Easter egg buyers helped boost Scotland’s retail sales, according to latest figures, but spending on non-food items has dropped to its lowest level in four years.
The April retail sales monitor from the Scottish Retail Consortium (SRC) and KPMG found total Scottish sales jumped 2.5 per cent last month – a 3.1 per cent rise when adjusted for inflation – compared with a fall of 3.3 per cent in the same month last year.
Retailers will look on this as something of a rainbow amongst the gathering storm cloudsDavid Lonsdale
The monthly growth is distorted by the timing of Easter but takes the 12-month average to minus 1 per cent, the best reading since December 2014.
Total food sales rose 6.8 per cent compared to April 2016, when they had decreased by 1.7 per cent, while total non-food sales dropped 0.8 per cent, compared to a 4.4 per cent fall in the same period last year.
On a three-month basis, the online-adjusted total non-food change was minus 2 per cent, the sharpest decline since January 2013, excluding Easter distortions.
SRC director David Lonsdale said: “The impressive spike in Scottish retail sales last month is encouraging, albeit it was flattered somewhat by the timing of Easter this year. Nonetheless, retailers will look on this as something of a rainbow amongst the gathering storm clouds, given expectations of an unsettled and squally period ahead for consumer demand.
“There was a further and stark polarisation in the retail sales performance of food and non-food categories. Grocery did well, especially fayre associated with the Easter holiday period. Indeed the total value of food sales recorded their best three-month performance since autumn 2013, helped in part by the recent return of food price inflation.”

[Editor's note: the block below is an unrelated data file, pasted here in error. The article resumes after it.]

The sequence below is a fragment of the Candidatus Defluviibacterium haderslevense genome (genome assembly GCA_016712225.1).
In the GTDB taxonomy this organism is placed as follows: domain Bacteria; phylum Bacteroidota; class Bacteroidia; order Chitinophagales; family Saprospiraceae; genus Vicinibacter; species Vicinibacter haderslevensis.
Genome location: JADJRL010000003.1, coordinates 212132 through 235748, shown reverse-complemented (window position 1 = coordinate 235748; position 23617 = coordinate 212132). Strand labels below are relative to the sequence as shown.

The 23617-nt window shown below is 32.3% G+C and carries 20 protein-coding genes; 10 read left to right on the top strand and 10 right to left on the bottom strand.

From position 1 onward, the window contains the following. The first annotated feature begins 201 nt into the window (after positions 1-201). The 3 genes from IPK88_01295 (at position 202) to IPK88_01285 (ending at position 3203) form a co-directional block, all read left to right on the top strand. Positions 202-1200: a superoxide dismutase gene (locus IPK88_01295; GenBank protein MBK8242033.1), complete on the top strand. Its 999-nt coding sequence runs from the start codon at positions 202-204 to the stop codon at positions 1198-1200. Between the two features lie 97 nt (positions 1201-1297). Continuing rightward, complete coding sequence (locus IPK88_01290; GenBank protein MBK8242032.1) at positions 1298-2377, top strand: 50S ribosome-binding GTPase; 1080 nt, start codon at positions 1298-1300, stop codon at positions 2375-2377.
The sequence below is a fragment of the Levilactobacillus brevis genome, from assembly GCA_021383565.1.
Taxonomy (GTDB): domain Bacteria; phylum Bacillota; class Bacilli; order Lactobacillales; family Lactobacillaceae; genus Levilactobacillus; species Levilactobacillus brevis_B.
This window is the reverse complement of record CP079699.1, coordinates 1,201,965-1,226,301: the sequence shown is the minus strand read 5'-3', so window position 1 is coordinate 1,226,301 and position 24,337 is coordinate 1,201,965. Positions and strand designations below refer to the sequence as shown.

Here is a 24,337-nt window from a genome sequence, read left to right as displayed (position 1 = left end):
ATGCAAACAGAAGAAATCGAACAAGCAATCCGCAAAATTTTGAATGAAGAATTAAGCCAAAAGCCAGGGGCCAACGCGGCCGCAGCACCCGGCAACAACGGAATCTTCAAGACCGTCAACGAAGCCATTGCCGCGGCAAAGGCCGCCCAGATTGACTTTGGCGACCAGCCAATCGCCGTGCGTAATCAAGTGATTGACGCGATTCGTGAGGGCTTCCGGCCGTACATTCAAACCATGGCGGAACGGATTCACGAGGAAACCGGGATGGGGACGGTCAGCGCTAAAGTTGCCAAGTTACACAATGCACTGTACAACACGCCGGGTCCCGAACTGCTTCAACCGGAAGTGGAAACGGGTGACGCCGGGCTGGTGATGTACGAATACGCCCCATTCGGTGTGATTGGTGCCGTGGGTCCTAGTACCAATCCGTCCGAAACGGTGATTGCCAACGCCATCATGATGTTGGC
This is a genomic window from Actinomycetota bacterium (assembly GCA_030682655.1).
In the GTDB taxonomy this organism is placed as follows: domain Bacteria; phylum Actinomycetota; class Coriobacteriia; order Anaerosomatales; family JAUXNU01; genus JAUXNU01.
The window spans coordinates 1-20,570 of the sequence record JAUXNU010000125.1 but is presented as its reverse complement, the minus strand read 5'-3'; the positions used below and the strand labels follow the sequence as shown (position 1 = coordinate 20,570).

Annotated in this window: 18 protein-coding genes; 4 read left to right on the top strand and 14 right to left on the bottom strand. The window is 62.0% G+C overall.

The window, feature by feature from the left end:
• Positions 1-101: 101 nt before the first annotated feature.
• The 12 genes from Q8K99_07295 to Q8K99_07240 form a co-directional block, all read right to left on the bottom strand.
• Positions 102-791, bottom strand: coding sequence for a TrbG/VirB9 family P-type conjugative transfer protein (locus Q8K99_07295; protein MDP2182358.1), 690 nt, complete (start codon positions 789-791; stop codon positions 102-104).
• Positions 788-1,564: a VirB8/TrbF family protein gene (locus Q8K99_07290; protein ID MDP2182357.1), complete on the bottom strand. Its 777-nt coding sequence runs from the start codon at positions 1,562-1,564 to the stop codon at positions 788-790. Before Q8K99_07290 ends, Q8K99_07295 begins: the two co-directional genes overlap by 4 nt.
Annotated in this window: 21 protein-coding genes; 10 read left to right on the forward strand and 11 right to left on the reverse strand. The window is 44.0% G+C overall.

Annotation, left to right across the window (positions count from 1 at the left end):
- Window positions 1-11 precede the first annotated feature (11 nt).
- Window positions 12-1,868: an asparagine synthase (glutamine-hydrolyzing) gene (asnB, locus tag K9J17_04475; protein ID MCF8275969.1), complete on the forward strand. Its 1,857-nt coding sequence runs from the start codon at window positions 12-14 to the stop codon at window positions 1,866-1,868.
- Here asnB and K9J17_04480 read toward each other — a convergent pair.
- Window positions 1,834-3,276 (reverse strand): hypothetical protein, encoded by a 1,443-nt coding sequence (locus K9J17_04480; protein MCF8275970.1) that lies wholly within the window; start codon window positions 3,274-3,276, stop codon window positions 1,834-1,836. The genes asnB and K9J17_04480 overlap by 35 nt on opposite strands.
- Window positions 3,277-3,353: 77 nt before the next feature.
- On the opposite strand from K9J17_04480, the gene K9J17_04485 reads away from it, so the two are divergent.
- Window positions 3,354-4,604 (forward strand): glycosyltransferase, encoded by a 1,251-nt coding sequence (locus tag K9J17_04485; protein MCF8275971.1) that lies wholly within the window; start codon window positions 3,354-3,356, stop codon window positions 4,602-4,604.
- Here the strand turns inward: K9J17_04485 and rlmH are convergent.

He added: “In contrast non-food items continued to drop, recording their poorest quarterly results – even adjusted for online sales – for over four years.
“The overall performance last month was positive but could well prove short-lived. Retailers are grappling with several recent cost increases which are now really starting to take hold and which ultimately will affect margins and so their ability to invest.
“It will be a struggle to pass on these cost rises to increasingly cash-conscious shoppers, who are having to contend themselves with rises in inflation and council tax and measly real terms growth in wages.”
Craig Cavin, KPMG’s head of retail in Scotland, said: “It seems consumers placed festive feasts with friends and family at the heart of their Easter holidays, with grocers benefiting from a surge in food sales.
“However, this growth is likely to be heavily distorted by both the relatively late Easter and price inflation creeping into the mix. This jump may also be the reason that the three-month growth for food sales was at its highest since September 2013.
“Elsewhere, non-food retail sales were disappointing. Despite Easter, sales fell by 0.8 per cent year-on-year. Clearly bargain hunters seeking big-ticket items like furniture and white goods were not out in force, leaving retailers without the boost they may have expected.”